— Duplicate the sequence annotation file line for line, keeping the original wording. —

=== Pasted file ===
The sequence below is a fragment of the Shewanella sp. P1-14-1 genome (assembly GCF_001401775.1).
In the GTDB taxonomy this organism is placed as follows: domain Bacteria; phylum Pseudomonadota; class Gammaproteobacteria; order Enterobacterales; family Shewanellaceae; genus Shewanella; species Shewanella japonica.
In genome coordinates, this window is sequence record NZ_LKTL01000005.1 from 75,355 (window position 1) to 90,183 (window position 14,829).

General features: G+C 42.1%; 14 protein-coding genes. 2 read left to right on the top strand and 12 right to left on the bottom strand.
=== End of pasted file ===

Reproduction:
The sequence below is a fragment of the Shewanella sp. P1-14-1 genome (assembly GCF_001401775.1).
In the GTDB taxonomy this organism is placed as follows: domain Bacteria; phylum Pseudomonadota; class Gammaproteobacteria; order Enterobacterales; family Shewanellaceae; genus Shewanella; species Shewanella japonica.
In genome coordinates, this window is sequence record NZ_LKTL01000005.1 from 75,355 (window position 1) to 90,183 (window position 14,829).

General features: G+C 42.1%; 14 protein-coding genes. 2 read left to right on the top strand and 12 right to left on the bottom strand.